Growth of the world’s second-biggest economy slowed to an annual rate of 6.7 percent in the first quarter of 2016, China’s National Bureau of Statistics reported Friday.
It is the slowest quarterly growth for China since the financial crisis in 2009, but it is in line with forecasts and the government’s growth target of 6.5-7 percent for this year.
Meanwhile, stronger than expected trade data, increased foreign exchange reserves, improving property and fixed-asset investment figures suggest Beijing’s stimulus measures are paying off.
In March, Chinese exports posted their first growth in nine months, rising 11.5 percent in dollar terms year-on-year. Foreign exchange reserves also increased for the first time in five months, partly due to a large trade surplus of $29.9 billion.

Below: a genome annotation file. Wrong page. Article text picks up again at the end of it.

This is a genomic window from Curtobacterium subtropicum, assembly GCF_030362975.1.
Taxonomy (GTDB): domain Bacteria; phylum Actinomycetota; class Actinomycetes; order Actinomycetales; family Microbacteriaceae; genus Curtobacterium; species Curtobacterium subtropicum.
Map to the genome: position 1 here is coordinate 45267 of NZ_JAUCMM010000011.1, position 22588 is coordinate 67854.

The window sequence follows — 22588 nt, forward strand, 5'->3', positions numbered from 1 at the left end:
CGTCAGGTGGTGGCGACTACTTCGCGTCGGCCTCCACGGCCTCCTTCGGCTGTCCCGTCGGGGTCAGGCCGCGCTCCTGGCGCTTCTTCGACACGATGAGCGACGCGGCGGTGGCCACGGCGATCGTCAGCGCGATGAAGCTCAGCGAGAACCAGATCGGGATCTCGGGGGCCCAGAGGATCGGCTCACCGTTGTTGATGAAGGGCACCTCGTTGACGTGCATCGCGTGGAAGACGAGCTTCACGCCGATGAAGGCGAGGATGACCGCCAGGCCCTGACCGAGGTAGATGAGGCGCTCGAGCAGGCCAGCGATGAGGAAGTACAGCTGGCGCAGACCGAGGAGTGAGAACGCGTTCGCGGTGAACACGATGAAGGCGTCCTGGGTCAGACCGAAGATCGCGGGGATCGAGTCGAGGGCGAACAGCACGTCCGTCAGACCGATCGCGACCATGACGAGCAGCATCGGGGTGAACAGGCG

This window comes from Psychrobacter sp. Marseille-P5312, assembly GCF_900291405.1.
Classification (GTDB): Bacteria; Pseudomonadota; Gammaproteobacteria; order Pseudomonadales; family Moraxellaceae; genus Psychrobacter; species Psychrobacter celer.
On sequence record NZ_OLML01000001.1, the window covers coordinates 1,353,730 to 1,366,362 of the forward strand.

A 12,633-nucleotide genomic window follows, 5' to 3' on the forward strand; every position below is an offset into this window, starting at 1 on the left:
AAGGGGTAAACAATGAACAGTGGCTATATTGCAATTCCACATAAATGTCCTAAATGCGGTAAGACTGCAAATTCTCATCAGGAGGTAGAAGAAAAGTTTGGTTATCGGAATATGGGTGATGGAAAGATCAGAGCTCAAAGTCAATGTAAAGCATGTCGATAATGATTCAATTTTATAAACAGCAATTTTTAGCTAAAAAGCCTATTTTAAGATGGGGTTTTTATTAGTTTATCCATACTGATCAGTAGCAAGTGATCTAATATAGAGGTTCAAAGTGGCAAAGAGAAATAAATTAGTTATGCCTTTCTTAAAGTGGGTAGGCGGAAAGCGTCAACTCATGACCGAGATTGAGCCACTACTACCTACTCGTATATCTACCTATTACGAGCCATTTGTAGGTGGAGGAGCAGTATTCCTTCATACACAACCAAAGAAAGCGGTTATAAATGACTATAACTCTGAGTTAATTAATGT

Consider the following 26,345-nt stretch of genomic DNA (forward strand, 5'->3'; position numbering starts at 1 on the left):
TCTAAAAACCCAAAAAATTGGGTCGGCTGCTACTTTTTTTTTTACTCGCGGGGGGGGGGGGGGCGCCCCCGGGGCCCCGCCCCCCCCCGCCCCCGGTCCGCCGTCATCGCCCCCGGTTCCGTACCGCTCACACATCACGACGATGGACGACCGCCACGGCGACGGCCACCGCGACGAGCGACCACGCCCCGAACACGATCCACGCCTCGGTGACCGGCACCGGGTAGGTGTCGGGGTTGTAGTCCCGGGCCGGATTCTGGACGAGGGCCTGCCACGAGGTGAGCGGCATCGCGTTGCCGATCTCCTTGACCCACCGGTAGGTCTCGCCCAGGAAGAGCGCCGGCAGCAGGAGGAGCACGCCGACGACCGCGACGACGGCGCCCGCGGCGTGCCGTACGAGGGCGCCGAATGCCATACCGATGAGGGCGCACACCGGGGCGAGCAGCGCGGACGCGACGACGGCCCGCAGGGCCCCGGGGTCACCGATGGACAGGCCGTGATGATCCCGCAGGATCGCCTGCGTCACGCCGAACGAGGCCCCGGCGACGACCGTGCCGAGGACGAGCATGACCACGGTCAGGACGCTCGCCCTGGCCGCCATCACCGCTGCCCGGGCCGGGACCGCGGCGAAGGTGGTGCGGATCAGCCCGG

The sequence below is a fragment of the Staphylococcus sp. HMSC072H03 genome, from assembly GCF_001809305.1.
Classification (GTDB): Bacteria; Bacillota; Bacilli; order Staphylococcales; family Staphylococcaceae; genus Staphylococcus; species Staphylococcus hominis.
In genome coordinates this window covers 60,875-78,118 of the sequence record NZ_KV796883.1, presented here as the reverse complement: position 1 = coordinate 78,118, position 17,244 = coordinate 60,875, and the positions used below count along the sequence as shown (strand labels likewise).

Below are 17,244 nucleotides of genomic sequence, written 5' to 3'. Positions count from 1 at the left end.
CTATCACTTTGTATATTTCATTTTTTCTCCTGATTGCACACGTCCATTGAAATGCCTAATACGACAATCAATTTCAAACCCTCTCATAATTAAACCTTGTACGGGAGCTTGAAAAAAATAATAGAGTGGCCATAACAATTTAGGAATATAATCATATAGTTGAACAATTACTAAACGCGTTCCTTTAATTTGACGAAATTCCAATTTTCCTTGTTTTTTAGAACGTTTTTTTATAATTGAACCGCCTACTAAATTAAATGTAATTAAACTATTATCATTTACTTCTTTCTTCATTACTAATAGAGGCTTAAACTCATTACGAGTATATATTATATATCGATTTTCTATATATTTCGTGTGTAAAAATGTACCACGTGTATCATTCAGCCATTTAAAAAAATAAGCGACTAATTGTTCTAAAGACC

Fixed-asset investment grew 10.7 percent year-on-year to March, well ahead of expectations and the strongest since August. Property investment was up 6.2 percent, which is its fastest pace in a year.
“This fresh batch of macroeconomic data paints a picture of an economy that has lost some growth momentum but lives to fight another day,” said Eswar Prasad, economics professor at Cornell University and former China head of the IMF.
The International Monetary Fund recently revised its full-year forecast for China up to 6.5 percent from the previously projected 6.3 percent. IMF also said China’s growth has the most significant impact on global equity prices.
But while some experts see the latest figures from China as a sign of stabilization, others question the improvements.
“The uptick is not sustainable in the longer-term, but it could last one or two quarters,” Commerzbank economist Zhou Hao told the Wall Street Journal.
“Recent data appears to repudiate the excessively pessimistic views about China’s economy that were rampant in financial markets earlier this year, although there is still plenty of ammunition for pessimists to maintain their negative outlook,” said Eswar Prasad.